Beasties Fight for Right to Protest
by Josh Grossberg
Mar 12, 2003, 2:10 PM PT
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The Beastie Boys are looking to sabotage support for a U.S. invasion of Iraq.
The New York-based rap-rock trio is joining the growing chorus of musicians and actors protesting the impending invasion, releasing a new track, "In a World Gone Mad," on the beastieboys.com Website.
In the song, the activism-minded group pushes for a peaceful solution to the crisis in the Middle East.
"In a world gone mad, it's hard to think right/So much violence hate and spite/Murder going on all day and night/Due time we fight the non-violent fight," goes the chorus.
"We felt it was important to comment on where the U.S. appears to be heading now," Beastie Adam Yauch said in a message on site. "A war in Iraq will not resolve our problems. It can only result in the deaths of many innocent civilians and US troops. If we are truly striving for safety, we need to build friendships, not try to bully the rest of the world."
In their new tune, the Beasties say the threat of terrorism shouldn't justify giving our government a license to ill.
"First the 'War on Terror'/Now war on Iraq/We're reaching a point where we can't turn back/Let's lose the guns and let's lose the bombs/And stop the corporate contributions that their built upon," the boys rhyme.
Never ones to shy away from politics (see the Tibetan Freedom Concerts), the Beasties said they felt compelled to take some preemptive action.
"Being together, writing and recording, we felt it would be irresponsible not to address what's going on in the world while the events are still current," said Mike Diamond. "It didn't make sense to us to wait until the entire record was finished to release this song."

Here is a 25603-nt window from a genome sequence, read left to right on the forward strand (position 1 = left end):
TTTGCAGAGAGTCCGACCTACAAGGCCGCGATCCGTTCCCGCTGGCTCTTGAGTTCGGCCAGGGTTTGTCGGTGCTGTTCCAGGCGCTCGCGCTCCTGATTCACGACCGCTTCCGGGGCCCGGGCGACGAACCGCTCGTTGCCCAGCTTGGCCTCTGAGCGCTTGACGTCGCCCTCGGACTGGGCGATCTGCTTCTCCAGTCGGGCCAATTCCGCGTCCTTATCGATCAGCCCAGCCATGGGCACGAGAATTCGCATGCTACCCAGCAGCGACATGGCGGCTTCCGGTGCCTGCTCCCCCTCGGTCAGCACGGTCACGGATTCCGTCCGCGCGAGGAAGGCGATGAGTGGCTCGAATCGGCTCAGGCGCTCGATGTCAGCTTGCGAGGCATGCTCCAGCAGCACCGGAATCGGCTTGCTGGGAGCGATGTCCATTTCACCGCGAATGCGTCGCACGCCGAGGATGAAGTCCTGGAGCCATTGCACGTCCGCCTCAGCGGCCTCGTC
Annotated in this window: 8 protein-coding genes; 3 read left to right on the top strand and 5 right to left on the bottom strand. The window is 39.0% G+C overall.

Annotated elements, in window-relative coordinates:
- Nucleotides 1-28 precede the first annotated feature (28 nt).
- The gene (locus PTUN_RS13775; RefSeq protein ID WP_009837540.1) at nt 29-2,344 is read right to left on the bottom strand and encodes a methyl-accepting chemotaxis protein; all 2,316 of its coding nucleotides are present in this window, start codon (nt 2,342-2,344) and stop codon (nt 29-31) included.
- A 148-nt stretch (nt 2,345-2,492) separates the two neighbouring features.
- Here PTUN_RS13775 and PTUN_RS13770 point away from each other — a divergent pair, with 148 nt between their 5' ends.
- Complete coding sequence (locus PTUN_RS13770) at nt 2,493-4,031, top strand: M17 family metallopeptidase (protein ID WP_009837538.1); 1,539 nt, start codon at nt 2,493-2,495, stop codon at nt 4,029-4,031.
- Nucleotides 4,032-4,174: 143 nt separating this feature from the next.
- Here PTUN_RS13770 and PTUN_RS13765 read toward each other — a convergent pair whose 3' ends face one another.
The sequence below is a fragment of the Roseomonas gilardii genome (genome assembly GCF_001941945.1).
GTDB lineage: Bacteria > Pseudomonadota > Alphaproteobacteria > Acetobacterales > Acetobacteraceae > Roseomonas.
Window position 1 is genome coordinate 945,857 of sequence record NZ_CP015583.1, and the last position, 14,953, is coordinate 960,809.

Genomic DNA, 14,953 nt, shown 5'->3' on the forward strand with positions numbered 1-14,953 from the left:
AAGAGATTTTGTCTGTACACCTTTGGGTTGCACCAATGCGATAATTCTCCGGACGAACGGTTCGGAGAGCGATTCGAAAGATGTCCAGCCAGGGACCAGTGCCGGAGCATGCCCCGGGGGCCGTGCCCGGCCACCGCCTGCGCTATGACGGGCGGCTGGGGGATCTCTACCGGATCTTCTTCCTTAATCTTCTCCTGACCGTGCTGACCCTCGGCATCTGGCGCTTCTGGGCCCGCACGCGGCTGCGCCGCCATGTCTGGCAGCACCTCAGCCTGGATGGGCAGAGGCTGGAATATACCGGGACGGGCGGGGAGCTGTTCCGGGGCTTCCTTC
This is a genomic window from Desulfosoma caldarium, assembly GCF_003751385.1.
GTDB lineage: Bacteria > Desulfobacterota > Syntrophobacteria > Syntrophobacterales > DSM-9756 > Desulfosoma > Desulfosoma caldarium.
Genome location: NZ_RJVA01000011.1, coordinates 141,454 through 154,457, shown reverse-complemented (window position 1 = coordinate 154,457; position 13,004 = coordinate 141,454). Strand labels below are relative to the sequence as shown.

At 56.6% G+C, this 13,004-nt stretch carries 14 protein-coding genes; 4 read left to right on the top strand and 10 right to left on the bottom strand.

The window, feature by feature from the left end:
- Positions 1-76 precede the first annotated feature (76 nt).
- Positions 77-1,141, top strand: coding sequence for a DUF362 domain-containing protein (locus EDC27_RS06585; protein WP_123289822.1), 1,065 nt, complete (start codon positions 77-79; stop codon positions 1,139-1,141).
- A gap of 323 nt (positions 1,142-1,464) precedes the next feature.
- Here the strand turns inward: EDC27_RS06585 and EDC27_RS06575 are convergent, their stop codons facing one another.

"This song is not an anti-American or pro-Saddam Hussein statement," added Adam Horovitz, aka King Ad Rock. "This is a statement against an unjustified war."
Aside from the Beastie Boys' site, "A World Gone Mad" is being made available for free download at several antiwar sites, including Move On, Win Without War, True Majority and the Milarepa Fund.
The Beasties add their protest song to a roster that already includes John Mellencamp's "To Washington," Madonna's "American Life" and George Michael's "The Grave" and "Shoot That Dog."
Meanwhile, Def Jam cofounder Russell Simmons and his politically charged Hip-Hop Summit Action Network have just sent a letter to President Bush urging him to "win without going to war" by giving the United Nations weapons inspectors more time to disarm Iraq.
"There is no justification for the massive killing of innocent people in an avoidable war on Iraq. The wrongness of this war will prevent a lasting peace in the Middle East and circumvent the progress that the U.N. is finally making in getting Saddam Hussein to comply," reads the missive, now circulating on Capitol Hill. The letter also reminds lawmakers that any military action will raise the federal deficit.
Simmons also banded together last week with David Byrne and Lou Reed to form Musicians United to Win Without War. The group took out a full-page New York Times ad that said, "War on Iraq is wrong and we know it," and was signed by the likes of Sheryl Crow, Fugazi and Jay-Z.